Age alone does not make someone vulnerable or susceptible to financial elder abuse. If you are the child, caregiver or friend of an older adult there are signs to watch for that may indicate someone is vulnerable to financial elder abuse, or that they may already be a victim.
Some of the warning signs that someone may be vulnerable to financial elder abuse include the following.
They are socially isolated, depressed or lonely
Unfortunately, many older adults who live alone spend a lot of their time isolated away from others. During times like the COVID-19 pandemic those times of isolation are steadily increased, which can also heighten feelings of depression and loneliness. Unfortunately, isolation can make people vulnerable to financial elder abuse because no one is present to see the effect abuse may be having. Someone who is depressed or lonely can be more susceptible to a fraudster who will prey on those feelings.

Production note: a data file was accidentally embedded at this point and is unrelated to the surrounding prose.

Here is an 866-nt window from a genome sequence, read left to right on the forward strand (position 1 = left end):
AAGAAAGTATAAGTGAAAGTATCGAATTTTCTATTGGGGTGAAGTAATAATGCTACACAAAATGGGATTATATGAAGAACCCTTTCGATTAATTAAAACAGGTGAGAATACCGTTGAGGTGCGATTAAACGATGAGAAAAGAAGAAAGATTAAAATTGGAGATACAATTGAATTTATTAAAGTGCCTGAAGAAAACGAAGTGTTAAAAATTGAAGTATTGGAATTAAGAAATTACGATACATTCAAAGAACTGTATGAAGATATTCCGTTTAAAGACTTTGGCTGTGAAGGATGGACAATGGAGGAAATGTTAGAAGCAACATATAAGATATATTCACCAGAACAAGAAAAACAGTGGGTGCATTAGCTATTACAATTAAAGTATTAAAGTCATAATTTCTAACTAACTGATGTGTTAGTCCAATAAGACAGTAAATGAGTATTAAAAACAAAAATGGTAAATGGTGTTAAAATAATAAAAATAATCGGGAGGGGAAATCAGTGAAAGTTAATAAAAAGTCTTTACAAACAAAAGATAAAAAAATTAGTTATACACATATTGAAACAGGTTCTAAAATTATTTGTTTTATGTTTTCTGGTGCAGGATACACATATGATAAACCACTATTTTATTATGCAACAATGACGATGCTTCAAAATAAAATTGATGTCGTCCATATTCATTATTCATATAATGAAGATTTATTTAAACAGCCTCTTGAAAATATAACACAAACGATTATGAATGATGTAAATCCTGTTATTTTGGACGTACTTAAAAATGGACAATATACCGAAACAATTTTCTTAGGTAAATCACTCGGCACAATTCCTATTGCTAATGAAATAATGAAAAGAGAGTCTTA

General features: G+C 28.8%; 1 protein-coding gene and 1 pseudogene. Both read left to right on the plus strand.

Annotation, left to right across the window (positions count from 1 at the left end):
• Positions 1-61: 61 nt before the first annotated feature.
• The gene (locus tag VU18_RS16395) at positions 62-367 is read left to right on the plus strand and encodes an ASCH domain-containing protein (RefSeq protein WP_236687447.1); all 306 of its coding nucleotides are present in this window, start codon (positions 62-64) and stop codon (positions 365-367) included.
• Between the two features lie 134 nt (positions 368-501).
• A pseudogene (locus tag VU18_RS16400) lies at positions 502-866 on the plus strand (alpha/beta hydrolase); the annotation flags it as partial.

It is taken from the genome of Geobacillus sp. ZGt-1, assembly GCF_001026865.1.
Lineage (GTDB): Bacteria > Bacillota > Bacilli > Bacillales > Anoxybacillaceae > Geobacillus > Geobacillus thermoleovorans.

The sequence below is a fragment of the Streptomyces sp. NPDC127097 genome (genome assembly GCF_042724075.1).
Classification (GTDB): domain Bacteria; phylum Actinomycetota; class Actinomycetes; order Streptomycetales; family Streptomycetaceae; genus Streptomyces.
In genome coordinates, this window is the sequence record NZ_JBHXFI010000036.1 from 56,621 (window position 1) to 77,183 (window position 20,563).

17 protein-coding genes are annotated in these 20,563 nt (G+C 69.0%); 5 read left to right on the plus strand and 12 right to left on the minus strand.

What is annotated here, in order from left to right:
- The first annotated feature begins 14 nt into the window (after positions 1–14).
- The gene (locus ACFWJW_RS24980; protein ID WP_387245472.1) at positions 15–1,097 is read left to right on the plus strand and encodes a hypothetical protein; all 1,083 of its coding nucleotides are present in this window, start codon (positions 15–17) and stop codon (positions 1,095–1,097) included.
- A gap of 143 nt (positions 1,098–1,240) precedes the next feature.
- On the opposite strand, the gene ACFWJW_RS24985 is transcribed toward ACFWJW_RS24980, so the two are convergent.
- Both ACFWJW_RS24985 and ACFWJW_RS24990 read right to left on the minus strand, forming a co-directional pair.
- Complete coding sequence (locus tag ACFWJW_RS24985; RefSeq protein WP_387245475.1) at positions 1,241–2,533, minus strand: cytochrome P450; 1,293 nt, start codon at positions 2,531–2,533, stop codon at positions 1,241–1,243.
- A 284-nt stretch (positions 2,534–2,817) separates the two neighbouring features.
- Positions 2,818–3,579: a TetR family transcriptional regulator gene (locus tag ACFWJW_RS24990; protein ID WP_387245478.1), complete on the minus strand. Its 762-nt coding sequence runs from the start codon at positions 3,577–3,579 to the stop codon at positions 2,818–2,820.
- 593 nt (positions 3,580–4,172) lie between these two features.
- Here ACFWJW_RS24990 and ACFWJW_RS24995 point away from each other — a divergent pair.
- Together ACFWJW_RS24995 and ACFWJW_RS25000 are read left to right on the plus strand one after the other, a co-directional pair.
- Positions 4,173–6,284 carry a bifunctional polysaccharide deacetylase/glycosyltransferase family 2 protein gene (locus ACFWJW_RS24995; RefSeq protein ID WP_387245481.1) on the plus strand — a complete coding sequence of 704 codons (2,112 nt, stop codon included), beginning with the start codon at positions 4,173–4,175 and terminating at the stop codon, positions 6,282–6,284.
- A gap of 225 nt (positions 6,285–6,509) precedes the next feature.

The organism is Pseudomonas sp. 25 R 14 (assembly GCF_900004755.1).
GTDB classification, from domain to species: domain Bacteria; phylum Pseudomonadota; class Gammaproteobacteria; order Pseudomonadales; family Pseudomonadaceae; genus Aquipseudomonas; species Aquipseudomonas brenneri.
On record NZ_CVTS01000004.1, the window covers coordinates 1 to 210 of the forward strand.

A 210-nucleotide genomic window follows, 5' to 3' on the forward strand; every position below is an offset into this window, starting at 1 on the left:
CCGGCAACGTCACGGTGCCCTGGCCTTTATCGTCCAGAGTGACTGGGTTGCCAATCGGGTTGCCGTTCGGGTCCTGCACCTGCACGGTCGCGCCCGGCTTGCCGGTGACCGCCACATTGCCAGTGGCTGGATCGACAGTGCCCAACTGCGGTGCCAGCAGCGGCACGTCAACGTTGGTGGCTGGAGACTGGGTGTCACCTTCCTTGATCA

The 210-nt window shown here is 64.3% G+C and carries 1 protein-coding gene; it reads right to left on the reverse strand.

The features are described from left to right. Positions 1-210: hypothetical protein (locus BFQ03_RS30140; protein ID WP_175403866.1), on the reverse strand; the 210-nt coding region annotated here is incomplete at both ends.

They have experienced a change in their ability for self-care, or they depend on someone ese to provide everyday care
When someone is reliant on another person for self-care or everyday care it unfortunately opens them up to being taken advantage of. If they are having someone pay their bills or withdrawing money from their accounts for them, it leaves them vulnerable to theft. Make sure you implicitly trust the person that is acting as a caregiver, especially if they will be helping to manage finances.
They have given power of attorney to someone to manage their finances
Not everyone that has power of attorney takes advantage of that situation. However, it does happen and needs to be watched out for. If a person has given power of attorney to a family member, friend or caregiver make sure there is some other oversight whether it’s another person, their bank or their adviser.
They have cognitive issues or other health-related issues
Older adults with cognitive issues have been taken advantage of by family members, advisers and caregivers. This abuse is often never found or found too late to get back the money taken. Having a trusted person overseeing their finances is a great protection for anyone with cognitive or other health issues.